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Euler’s Phi function

Euler’s Phi function: The number of positive integers less than or equal to a positive n and relatively prime to n is denoted by Φ(n). Φ(n) is called the Euler phi function.

Theorem: If p is a prime then Φ(p) = p – 1

Proof: If p is a prime, then each of p – 1 positive integers less than p and relatively prime to p. But p is not relatively prime itself.

Hence Φ(p) = p – 1. (Proved)

Lemma: Given integers a, b, c, gcd(a, bc) = 1 if and only if gcd(a, b) =1 and gcd(a, c) = 1.

Proof: First suppose that gcd(a, bc) = 1 and put d = gcd(a, b). Then d|aand d|b, whence d|a and d|bc. This implies that gcd(a, bc) ≥ d, which forces d = 1. Similar reasoning gives rise to the statement gcd(a, c) = 1.

For the other direction, take gcd(a, b) = 1 = gcd(a, c) and suppose that gcd(a, bc) = d1 > 1. Then d1 must have a prime divisor p. Because d1 | bc, it follows that p | bc; in consequence , p|b or p|c then we have gcd(a, b) ≥ p, a contradiction. In the same way , the condition p|c leads to the equally false conclusion that gcd(a, c) ≥p. Thus, d1 = 1and the lemma is proved.

Theorem: Euler’s phi(Φ) function is multiplicative.

Or, if (m, n) = 1, m > 1, n > 1 then Φ(mn) = Φ(m) Φ(n)

Proof: Let S= {k, k + a,…,k + (m – 1 )a} be a set of positive integers which are the m terms of an A. P series whose common difference is a and (a, m) = 1. Then we know that there are exactly Φ(m) integers prime to m in S.

Now Φ(mn) = number of integers less than mn and prime to it.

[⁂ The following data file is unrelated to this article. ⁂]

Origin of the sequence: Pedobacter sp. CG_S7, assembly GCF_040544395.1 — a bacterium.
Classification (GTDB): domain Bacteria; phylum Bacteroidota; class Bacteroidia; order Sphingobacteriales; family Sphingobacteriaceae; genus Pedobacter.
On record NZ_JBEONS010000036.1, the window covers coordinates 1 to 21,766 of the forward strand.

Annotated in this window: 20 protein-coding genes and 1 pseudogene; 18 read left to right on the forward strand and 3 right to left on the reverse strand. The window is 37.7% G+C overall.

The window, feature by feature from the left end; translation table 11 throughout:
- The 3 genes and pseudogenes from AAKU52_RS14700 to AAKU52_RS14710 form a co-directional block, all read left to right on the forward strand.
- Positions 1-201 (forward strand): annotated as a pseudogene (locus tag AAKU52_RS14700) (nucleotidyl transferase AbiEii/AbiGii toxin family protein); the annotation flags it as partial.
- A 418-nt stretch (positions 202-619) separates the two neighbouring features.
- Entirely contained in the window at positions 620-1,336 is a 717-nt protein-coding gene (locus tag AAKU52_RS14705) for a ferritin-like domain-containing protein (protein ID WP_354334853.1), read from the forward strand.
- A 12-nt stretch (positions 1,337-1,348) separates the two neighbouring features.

= number of integers less than mn which are relatively prime to both m and n.

To determine Φ(mn) we arrange the integers 1, 2, …mn in m rows and n columns as follows:

1                             2                            …           k             …                        n

n + 1                     n + 2                      …     n + k             …                 n + n

2n + 1                  2n + 2                     …    2 n + k          …               2 n + n

…                             …                  …                  …            …                 …

(m – 1 )n + 1       (m – 1 )n + 2   …    (m – 1 ) n + k …            (m – 1 ) n + n

Let us take the k-th column. The integers in this column are

k, n + k, 2n + k, … , (m – 1 ) + k …………………. (1)

There are m integers they from an A. P series whose common difference is n and (m, n) = 1.

∴ There are exactly Φ(m) integers prime to m.

Thus , each column contains exactly Φ(m) integers prime to m. Moreover, each term of (1) is prime to n if and only if (k, n) = 1. But we know that (k, n) = 1, for Φ(n) values of k.

∴ There are exactly Φ(n) columns in which every integer is prime to n and no integers in other columns is to prime to n.

Hence, there are in all Φ(m) Φ(n) integers less than mn and prime to both m and n.

Thus, Φ(mn) = Φ(m) Φ(n). (Proved)

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